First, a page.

Adams would follow up this initial version of The Hitchhiker's Guide with more radio productions, five novels, computer games, a six part television miniseries and finally a major motion picture. Not to mention a variety of short stories, comic books, essays and enough odds and ends to fill any aging record store employee’s emotional void. Unfortunately Arthur Dent’s, Ford Prefect’s, Trillion’s, Marvin’s and Zaphod Beeblebrox’ galaxy came to an abrupt and tragic halt when Douglas Adams died of a heart attack at the age of 49 while working out in a gym in the town of Montecito near Santa Barbara on May 11, 2001. 
 
Oddly enough I still hold a grudge against Santa Barbara County and the town of Montecito, and especially jogging treadmills. I know it’s irrational but I’ll debate these opinions with anyone under any circumstances in circumstances beyond anyone’s control anytime. (Then again, irrationality is one of our species' most interesting and unique traits, along with regret and that opposable prehensile thumb). Anyway, I know treadmills are mostly harmless, Santa Barbara is mostly harmless but Adams' early death has always pissed me off to no end. I think the universe, once again, was short-changed and bung holed by some bitter, bitter cosmic throw of the dice. Officially the cause of death was a gradual narrowing of the coronary arteries, which led to a myocardial infarction and a fatal cardiac arrhythmia -- a condition Adams unknowingly suffered. And I am still sad.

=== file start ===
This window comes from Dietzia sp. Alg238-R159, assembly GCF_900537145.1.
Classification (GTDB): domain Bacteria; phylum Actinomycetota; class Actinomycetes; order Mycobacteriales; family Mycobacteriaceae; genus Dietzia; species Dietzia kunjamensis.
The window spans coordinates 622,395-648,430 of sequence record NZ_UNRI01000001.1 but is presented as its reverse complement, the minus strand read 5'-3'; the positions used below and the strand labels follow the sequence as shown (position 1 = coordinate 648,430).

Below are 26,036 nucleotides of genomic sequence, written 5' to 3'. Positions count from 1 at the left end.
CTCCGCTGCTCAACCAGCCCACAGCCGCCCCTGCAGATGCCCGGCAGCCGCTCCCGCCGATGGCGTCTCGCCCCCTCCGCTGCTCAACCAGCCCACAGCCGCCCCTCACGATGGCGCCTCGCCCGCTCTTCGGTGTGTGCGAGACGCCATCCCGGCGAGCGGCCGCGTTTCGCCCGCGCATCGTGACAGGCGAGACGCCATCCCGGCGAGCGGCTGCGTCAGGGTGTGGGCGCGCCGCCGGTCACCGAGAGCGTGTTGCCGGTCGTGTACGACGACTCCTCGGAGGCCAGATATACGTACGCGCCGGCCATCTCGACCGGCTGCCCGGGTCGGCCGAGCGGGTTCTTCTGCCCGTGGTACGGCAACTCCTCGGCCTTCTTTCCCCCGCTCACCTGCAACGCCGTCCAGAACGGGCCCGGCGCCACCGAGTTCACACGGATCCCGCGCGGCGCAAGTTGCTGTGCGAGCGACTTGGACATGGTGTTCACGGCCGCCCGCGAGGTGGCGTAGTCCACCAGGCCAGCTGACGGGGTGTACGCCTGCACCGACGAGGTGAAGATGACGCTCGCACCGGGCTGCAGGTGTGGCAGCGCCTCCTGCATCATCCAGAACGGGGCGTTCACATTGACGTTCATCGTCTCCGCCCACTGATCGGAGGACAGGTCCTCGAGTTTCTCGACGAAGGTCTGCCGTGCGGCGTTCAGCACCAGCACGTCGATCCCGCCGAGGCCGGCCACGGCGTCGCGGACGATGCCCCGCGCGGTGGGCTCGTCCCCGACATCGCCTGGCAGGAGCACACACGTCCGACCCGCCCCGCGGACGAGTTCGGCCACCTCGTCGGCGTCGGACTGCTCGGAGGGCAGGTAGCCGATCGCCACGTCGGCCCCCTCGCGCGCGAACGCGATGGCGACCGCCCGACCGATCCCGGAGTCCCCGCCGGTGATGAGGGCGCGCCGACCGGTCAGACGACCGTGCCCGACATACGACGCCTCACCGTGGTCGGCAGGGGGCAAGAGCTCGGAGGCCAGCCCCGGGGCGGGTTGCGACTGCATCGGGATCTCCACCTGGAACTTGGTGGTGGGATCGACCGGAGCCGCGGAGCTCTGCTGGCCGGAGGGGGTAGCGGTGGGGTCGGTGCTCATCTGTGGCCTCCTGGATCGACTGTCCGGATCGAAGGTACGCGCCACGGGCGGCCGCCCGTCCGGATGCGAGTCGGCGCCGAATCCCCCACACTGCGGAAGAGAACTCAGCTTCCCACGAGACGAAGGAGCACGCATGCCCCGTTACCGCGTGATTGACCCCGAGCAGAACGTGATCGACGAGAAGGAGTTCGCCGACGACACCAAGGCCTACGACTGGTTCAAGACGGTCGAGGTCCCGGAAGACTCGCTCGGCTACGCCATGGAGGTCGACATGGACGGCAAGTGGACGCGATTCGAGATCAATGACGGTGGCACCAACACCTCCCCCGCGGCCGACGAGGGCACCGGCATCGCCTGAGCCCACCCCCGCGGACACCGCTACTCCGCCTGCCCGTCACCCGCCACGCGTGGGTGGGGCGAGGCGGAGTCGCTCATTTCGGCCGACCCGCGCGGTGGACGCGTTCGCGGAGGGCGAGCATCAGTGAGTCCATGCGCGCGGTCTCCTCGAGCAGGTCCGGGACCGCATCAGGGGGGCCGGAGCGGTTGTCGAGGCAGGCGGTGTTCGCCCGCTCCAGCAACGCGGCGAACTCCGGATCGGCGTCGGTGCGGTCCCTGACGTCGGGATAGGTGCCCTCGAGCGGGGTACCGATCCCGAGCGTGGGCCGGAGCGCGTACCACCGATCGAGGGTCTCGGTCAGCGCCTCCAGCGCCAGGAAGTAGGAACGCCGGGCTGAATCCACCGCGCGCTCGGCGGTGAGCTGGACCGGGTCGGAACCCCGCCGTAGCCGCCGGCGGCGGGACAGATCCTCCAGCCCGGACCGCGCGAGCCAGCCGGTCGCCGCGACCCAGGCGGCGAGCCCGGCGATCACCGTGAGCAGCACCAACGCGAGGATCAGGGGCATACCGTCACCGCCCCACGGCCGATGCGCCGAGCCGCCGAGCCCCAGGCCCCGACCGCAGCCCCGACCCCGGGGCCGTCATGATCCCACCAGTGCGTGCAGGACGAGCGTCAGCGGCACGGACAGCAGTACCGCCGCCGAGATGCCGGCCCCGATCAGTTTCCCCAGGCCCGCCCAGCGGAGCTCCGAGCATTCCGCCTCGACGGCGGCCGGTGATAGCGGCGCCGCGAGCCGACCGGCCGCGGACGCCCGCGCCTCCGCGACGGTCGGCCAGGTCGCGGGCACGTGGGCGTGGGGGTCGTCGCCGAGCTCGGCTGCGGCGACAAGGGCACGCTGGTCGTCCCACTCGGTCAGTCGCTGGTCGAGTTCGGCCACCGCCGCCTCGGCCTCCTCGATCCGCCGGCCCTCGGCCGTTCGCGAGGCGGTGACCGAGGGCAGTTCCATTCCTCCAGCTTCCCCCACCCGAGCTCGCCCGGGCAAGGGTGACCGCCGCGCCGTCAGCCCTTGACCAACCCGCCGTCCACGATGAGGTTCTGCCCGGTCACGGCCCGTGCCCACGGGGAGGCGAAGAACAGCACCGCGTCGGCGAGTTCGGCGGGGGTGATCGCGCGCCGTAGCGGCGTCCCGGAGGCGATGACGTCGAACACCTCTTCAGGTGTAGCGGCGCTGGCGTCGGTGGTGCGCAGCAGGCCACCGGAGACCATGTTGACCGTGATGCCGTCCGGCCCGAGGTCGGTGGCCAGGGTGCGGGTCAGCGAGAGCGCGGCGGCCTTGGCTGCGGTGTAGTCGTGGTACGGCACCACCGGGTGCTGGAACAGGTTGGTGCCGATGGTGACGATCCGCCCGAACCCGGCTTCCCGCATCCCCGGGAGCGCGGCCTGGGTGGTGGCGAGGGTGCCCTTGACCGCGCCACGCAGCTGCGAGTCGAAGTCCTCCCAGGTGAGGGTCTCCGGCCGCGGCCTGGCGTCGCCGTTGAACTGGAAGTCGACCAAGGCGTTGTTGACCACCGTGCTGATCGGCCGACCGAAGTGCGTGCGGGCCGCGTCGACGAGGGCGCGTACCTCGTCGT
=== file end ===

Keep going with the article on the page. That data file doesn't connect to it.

Here is the first episode of the BBC's radio production of the The Hitchhiker's Guide to the Galaxy.



(In which you might enjoy a fever.)

Posted by Job O Brother, March 9, 2009 03:02pm | Post a Comment
American shad
The American shad or Atlantic shad, Alosa sapidissima, is a species of anadromous fish in family Clupeidae of order Clupeiformes.
It is the State Fish of Connecticut, enjoys foreign films and candle-lit dinners for two.


Not that long ago, a customer came into Amoeba Music Hollywood and approached me sheepishly. She uttered that accustomed customer opening line:

“I’m looking for a song… I don’t know the name of it, or who did it…”

If Amoeba Music employees had a dime for every time we heard that sentence, our bosses could dispense with payroll and we’d all live comfortably (hint, hint, Gov. Schwarzenegger).

Oftentimes, we Amoebites will know what the human’s looking for. That’s because we’re mostly socially awkward music geeks who’ve traded in awesome housing and reasonable hair-styles for choice, Italian soundtrack LP’s and an ability to name-that-tune of obscure mouth-harp blues artists.

The song the woman was looking for was “Fever,” which has been covered by many artists, though most famously by the great Peggy Lee


“Fever” was written by Eddie Cooley and Otis Blackwell and published in 1956. At first the songwriters had little success with the song, until they decided to re-write it using words and music. These proved to be the magic ingredients, and soon people took interest. It first became a hit for the (unfortunately named) Little Willie John...